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Positive results of the world’s first gene therapy trial for a genetic cause of blindness known as choroideremia have been reported in Nature Medicine.

Group of surgeons or practitioners watching a small screen and listening some explanations, meanwhile a surgeon is doing an operation

Image credit: Prof Robert MacLaren

The trial involved 14 patients receiving a single injection into the back of the eye of a virus containing the missing gene and began in 2011 at the Oxford Eye Hospital - part of the Oxford University Hospitals NHS Foundation Trust. By the end of the study there was a significant gain in vision across the group of patients as a whole.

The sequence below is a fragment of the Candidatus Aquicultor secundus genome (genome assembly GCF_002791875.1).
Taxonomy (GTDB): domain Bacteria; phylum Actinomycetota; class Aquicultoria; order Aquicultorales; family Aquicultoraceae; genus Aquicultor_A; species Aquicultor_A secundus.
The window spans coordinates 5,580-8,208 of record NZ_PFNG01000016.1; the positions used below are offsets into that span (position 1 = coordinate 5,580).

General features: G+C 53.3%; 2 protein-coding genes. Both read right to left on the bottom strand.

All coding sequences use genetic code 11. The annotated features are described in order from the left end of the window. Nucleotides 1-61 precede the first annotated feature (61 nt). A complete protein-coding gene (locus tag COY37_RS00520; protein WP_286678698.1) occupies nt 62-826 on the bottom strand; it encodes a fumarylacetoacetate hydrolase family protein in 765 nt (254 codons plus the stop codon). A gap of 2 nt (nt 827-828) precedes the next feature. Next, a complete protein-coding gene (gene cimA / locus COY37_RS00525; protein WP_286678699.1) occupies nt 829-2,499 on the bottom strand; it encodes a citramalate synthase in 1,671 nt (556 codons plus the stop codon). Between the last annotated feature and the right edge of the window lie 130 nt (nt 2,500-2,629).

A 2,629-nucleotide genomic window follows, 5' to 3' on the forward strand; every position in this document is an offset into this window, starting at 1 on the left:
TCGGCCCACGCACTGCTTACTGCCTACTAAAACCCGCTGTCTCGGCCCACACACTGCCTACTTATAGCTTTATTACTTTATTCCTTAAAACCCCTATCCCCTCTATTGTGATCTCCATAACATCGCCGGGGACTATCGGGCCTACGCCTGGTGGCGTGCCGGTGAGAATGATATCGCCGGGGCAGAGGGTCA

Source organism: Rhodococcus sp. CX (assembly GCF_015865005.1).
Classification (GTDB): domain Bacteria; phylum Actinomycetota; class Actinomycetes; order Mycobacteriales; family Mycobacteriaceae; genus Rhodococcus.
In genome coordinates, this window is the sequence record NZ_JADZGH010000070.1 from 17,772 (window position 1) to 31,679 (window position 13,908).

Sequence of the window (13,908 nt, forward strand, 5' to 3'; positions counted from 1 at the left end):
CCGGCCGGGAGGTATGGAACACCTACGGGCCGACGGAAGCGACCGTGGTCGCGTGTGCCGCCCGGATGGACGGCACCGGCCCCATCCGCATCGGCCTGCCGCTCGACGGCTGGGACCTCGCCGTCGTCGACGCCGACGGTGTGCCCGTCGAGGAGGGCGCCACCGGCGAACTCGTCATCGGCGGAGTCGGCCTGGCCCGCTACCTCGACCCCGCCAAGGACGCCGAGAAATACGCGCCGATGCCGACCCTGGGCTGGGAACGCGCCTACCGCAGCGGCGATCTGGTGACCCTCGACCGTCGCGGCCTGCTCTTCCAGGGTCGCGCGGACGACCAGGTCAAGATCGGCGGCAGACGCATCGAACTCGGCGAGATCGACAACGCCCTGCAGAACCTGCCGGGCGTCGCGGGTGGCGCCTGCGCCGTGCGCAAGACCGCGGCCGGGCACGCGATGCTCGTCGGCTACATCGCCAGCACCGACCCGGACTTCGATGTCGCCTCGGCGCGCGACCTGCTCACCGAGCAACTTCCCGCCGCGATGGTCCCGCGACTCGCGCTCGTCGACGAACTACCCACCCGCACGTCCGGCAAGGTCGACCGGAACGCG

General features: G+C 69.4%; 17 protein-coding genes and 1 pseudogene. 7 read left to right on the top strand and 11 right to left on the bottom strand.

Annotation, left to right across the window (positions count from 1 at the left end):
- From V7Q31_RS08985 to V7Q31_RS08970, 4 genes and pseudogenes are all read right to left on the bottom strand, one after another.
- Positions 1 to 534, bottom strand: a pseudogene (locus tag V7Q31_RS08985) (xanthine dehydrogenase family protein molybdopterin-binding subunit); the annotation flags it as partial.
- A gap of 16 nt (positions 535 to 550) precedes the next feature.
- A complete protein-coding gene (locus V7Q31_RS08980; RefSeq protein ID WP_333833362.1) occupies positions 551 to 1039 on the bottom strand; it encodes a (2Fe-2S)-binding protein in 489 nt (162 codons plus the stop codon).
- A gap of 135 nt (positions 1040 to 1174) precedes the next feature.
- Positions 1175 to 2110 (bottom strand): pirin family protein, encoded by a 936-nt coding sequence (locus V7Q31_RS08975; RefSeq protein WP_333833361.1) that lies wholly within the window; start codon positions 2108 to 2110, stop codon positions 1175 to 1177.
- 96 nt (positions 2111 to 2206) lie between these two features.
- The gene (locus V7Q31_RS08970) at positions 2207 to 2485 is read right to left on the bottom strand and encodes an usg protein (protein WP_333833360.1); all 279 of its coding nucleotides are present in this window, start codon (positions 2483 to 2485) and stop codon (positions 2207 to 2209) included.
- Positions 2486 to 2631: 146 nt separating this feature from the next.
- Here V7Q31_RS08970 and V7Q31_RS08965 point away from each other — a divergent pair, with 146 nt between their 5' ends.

Furthermore, of the 12 patients who received the treatment without any complications, 100% either gained or maintained vision in their treated eyes, which was sustained for up to 5 years at the last follow up. During this time only 25% of the untreated eyes which acted as controls maintained vision. The gene therapy treatment was generally well tolerated and there were no significant safety concerns.

Read more (University of Oxford website)

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